Are brokers educated enough on Alt-A lending?

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Brokers are increasingly relying on the alternative space to fund deals, but two leaders in the industry believe the educational standard has lagged behind the growth in those deals.
“Today there is a larger cross-section of brokers accounting for the business because they’ve been forced into that space. -- I do agree there has been growth but I am concerned about some of the implications of new issues that may not be on our radar as a result of that,” Albert Collu, president of Mortgage Architects told “One of the things I’m seeing with a lot more consistency is because the alternative space is growing (and) we’re seeing more and more brokers, across the board, embarking on the space with next to no experience.”
In the past, the space was dominated by a few brokers and lenders, according to Collu, who specialized in alternative deals. However, with tighter lending guidelines, brokers who previously focused on prime deals are being forced into Alt-A lending.
“It’s not that the alternative space has always been low penetration, it’s just been dominated, largely, by a few lenders; it’s been largely dominated by a small group,” Collu said. “There are statistics I used to use when presenting this particular space and that is a very small percentage of brokers accounted for 80 per cent of the business in the alt space and that was only five to seven years ago.”
And the number of deals sent to alternative lenders is only expected to increase in the near future.
OSFI released its draft for the B21 guidelines a year ago and they are currently subject to a consultation period that is open until May 23. It remains to be seen how much brokers will feel the effects.
“This is the segment that [brokers] should be concentrating on … but the key factor is simply about what is the alternative space, what kind of lending parameters are required,” Marc Ruttenberg, president and chief executive officer of Paramount Equity Financial Corporation told “Brokers should get to know all the alternative lenders and their individual guidelines.”
Ruttenberg also suggests brokers take a course on alternative lending deals, such as the ones offered by REMIC.
  • Harry on 2015-05-01 10:28:08 AM

    Absolutely agree with Albert and as an alternative lender, we see education as a key ingredient to the success of the broker industry in moving the market share needle in the right direction in future. We provide seminars on how to identify, categorize, process and close more alternative business free of cost. I would also recognize the efforts of other Alternative lenders in the industry in raising awareness and providing educational content to our broker/agent partners.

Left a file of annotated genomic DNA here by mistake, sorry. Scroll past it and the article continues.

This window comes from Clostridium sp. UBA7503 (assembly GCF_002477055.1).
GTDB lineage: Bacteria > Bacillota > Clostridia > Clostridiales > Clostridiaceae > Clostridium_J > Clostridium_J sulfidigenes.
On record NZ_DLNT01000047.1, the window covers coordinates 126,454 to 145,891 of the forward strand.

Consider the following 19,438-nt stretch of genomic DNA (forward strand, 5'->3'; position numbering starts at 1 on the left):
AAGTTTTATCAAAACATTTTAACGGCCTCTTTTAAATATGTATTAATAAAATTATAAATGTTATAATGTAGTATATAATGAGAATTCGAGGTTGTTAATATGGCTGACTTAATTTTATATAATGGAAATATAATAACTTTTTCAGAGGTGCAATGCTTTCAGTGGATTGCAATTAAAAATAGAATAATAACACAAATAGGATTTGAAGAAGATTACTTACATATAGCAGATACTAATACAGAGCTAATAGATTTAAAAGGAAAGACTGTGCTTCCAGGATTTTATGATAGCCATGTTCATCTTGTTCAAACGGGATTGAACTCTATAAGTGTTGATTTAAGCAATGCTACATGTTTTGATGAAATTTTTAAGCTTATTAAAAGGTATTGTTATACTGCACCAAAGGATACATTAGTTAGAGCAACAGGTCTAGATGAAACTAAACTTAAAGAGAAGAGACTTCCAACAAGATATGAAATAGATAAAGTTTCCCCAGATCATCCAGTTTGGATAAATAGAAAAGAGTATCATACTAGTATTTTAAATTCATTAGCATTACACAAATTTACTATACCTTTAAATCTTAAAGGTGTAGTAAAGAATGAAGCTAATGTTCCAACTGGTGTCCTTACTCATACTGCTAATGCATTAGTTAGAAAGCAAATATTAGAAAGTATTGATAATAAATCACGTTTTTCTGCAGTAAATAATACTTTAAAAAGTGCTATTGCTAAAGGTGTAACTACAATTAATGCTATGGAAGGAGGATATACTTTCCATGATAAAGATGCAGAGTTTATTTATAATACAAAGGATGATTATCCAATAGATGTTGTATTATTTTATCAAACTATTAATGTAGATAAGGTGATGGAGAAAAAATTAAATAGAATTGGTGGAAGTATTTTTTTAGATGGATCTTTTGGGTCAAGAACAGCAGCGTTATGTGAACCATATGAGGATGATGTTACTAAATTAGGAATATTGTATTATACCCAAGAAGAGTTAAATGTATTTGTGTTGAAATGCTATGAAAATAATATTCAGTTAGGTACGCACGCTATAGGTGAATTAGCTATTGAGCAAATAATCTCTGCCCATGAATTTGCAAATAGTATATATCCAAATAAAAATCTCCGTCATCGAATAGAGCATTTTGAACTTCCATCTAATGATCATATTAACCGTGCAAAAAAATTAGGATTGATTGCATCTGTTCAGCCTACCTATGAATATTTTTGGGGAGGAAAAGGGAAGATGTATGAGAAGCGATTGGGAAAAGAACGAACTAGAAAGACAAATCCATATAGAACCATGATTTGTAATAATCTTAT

As an association at IMBA, we are close to putting together a course on Alternative Business that will be available to our members free of cost as well. As a longtime proponent of further education on Alternative Lending, I am very pleased to see increased awareness and additional dialogue on this matter.

  • Claire Drage on 2015-05-05 9:52:38 AM

    Training is so important and education that goes beyond the licensing exam. I truly believe that a good mortgage broker takes the next step to continue their education beyond the course and is prepared to dig into their pocket a little to take their business to the next level – one of the reasons I started The Lion’s Share Group was because I couldn’t find any education that could get me up to speed quickly and I didn’t waste time trying to “figure deals out” at the expense of the client, my reputation or opportunities. We are licensed to “trade in mortgages” which goes beyond data entry and press submit to a lender. Learning how to finance the more challenging files thru innovative underwriting and packaging is key…That is what we do at The Lion's Share Group.

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